Marquette University’s Board of Trustees has approved an updated investment policy for the university endowment with new socially responsible investing and sustainability language that strictly prohibits direct investments in public securities whose primary business is the exploration or extraction of fossil fuels. The university’s current investment portfolio does not include any direct public investments in fossil fuels.
The Endowment Office says it will closely monitor funds for any indirect exposure to fossil fuels and will wind down private investments in fossil-fuel related strategies in accordance with the terms of the partnership agreements. The university will continue to engage in open dialogue and work closely with student leaders — including Marquette University Student Government — as the university seeks additional ways to manage the endowment in ways that are environmentally responsible.
President Michael R. Lovell says the updated policy aligns with one of the Society of Jesus’ Universal Apostolic Preferences, “To collaborate in the care of our Common Home,” and Pope Francis’ encyclical Laudato Si’.
“Our Catholic, Jesuit mission calls on us as an institution to invest in our students’ futures in ways that are positive for our world,” President Lovell says. “By prohibiting direct investments in fossil fuels and following best practices in responsible investment, Marquette is heeding Pope Francis’ call to ‘reject a magical conception of the market, which would suggest that problems can be solved simply by an increase in the profits of companies or individuals.’ I am proud that Marquette University is taking this important stance.”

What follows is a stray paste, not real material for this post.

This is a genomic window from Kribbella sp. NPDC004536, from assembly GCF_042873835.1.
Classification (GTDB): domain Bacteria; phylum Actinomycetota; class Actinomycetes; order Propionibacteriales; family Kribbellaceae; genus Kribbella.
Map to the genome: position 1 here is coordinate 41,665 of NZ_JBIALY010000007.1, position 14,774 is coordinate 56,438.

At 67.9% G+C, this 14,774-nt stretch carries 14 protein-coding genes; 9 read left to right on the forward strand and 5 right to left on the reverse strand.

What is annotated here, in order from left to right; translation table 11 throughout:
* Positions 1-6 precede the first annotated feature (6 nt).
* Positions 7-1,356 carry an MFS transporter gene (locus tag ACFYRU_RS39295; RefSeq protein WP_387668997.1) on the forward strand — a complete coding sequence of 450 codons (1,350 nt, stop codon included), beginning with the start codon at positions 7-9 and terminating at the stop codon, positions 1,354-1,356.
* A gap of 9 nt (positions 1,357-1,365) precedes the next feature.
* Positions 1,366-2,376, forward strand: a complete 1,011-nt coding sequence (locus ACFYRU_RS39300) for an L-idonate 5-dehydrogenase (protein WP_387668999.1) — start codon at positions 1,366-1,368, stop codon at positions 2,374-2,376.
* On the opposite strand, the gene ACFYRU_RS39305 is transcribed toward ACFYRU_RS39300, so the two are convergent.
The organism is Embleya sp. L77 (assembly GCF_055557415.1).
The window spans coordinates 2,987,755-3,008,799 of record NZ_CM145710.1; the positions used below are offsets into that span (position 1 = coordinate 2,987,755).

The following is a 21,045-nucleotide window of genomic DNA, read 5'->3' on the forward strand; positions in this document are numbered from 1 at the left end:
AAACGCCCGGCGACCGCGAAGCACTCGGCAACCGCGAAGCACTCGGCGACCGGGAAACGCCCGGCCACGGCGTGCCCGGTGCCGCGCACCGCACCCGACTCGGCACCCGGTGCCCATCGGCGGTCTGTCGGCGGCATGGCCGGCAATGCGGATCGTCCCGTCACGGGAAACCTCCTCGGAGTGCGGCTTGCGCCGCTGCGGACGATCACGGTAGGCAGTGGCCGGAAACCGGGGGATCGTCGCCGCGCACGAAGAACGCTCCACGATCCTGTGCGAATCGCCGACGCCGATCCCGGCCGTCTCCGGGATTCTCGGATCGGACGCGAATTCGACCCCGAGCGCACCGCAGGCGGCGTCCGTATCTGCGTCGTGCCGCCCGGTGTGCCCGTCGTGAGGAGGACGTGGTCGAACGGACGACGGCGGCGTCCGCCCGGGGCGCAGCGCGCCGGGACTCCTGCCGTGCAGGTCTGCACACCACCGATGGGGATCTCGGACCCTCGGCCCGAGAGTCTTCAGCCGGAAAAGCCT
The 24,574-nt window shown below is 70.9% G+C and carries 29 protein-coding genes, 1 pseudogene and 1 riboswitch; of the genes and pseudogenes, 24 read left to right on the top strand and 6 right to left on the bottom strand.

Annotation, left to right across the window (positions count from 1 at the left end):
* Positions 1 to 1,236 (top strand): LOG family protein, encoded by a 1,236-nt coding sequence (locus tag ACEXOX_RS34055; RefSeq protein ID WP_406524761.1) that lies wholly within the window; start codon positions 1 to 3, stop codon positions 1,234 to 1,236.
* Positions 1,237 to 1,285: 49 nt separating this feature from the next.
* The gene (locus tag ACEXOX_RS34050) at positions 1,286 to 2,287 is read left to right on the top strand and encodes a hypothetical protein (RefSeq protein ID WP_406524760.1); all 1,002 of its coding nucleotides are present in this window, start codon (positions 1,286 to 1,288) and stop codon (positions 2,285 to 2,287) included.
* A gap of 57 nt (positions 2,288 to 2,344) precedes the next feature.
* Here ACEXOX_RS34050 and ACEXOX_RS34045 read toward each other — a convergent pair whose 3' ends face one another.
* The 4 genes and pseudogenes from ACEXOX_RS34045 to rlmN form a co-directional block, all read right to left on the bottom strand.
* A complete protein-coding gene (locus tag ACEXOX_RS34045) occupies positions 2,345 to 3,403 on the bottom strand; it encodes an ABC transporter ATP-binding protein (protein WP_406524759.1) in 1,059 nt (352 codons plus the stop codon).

According to Sean Gissal, chief investment officer, Marquette has for several years partnered with investment managers who are signatories of the Principles of Responsible Investment and who incorporate impact investing to help reduce the overall carbon footprint of the endowment. These practices are now official policy: “The university will consider an investment manager’s integration of environmental, social and governance as part of the investment process. In addition, the university will seek to invest alongside investment managers that reduce carbon emissions and greenhouse gases, promote social responsibility, and seek solutions to climate change.”
“The university also works with the National Jesuit Conference to help push companies to improve their practices related to clean energy, human rights and other environmental, social and governance issues,” Gissal says. “Over time, we have shifted our holdings to cleaner energy investments based on market trends and opportunities, while also upholding our fiduciary responsibility to our endowment.”